Carol Burnett Recalls Sharing Stage with Elvis Presley: 'I Bombed'

Carol Burnett Recalls Sharing Stage with Elvis Presley: 'I Bombed'


Carol Burnett, the iconic actress and comedian, recently reminisced about her time sharing the stage with none other than the King of Rock and Roll himself, Elvis Presley. Speaking on 'The Late Show with Stephen Colbert,' Burnett revealed candid details about her appearances on 'The Ed Sullivan Show,' where she found herself in the spotlight alongside the legendary musician.

In a candid moment, Burnett confessed that her performances on the show didn't quite match the electrifying energy that Presley brought to the stage. "I bombed. It was awful," she admitted, reflecting on the overwhelming presence of the rock icon. Despite feeling overshadowed, Burnett fondly recalled her encounter with Presley, describing him as "very sweet." She even scored an autograph for her kid sister—a treasured memento from a memorable encounter.

During her chat with Colbert, Burnett shared insights into the inspiration behind one of her quirky songs, "I Made A Fool Of Myself Over John Foster Dulles." The song, penned by a friend, humorously depicted a young girl's infatuation with the then-Secretary of State, John Foster Dulles. "John Foster Dulles in the 50s was our secretary of state, aptly named," Burnett quipped, recalling the stoic figure who served in the Eisenhower administration.

But why write a song about a politician? Well, as Burnett explained, it was all about timing. While everyone was swooning over Elvis, her friend decided to craft a tune centered around the unassuming Dulles, whose serious demeanor provided ample comedic fodder. And thus, a hilarious song was born, capturing the absurdity of infatuation with a rather unlikely subject.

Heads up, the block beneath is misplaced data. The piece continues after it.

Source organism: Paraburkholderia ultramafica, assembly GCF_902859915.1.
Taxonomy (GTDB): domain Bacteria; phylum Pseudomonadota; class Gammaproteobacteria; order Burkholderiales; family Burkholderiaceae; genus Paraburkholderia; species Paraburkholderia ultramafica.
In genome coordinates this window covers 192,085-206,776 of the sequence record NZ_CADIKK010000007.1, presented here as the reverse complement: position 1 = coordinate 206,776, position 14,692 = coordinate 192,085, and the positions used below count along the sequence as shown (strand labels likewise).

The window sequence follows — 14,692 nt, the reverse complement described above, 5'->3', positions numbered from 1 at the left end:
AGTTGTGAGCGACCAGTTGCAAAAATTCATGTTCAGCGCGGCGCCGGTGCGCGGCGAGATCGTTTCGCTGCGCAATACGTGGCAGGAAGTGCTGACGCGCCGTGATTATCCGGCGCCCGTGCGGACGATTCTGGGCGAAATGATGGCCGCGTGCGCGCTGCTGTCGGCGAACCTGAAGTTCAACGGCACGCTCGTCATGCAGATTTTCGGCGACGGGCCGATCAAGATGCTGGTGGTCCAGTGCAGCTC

The comedic genius of Burnett didn't stop there. She recounted how she performed the song on 'The Jack Paar Show,' much to the delight of the audience. But the story took an unexpected turn when Dulles' press advisor requested a repeat performance, as the Secretary of State had missed the initial airing. Talk about unexpected fanfare!

One can only imagine the Secretary of State's reaction upon learning about the song dedicated to him. When pressed by reporters about the supposed romance between him and the mysterious songstress, Dulles maintained his diplomatic poise, responding with a witty retort: "I make it a policy never to discuss matters of the heart in public." Classic Dulles!

Burnett's anecdotes offer a fascinating glimpse into the bygone era of television entertainment, where larger-than-life personalities like Elvis Presley and political figures like John Foster Dulles shared the limelight. It's a reminder of the eclectic mix of talent and personalities that graced the small screen during a pivotal period in pop culture history.

But beyond the glitz and glamour of showbiz, Burnett's story highlights the universal experience of feeling overshadowed or underestimated—a sentiment that many can relate to. Who hasn't found themselves in a situation where they felt like the "opening act" in someone else's spotlight?

Yet, Burnett's resilience shines through, proving that even in the face of a less-than-stellar performance, there's always room for humor and humility. Her ability to find comedy in the most unexpected places—from encounters with rock legends to serenading stoic politicians—is a testament to her enduring talent and wit.

As we reflect on Burnett's journey from 'The Ed Sullivan Show' to 'The Late Show with Stephen Colbert,' one thing is clear: her legacy as a trailblazing entertainer and beloved comedic icon remains as vibrant as ever. And who knows? Perhaps there's another John Foster Dulles out there just waiting to inspire the next hilarious hit song. After all, in the world of comedy, anything is possible.


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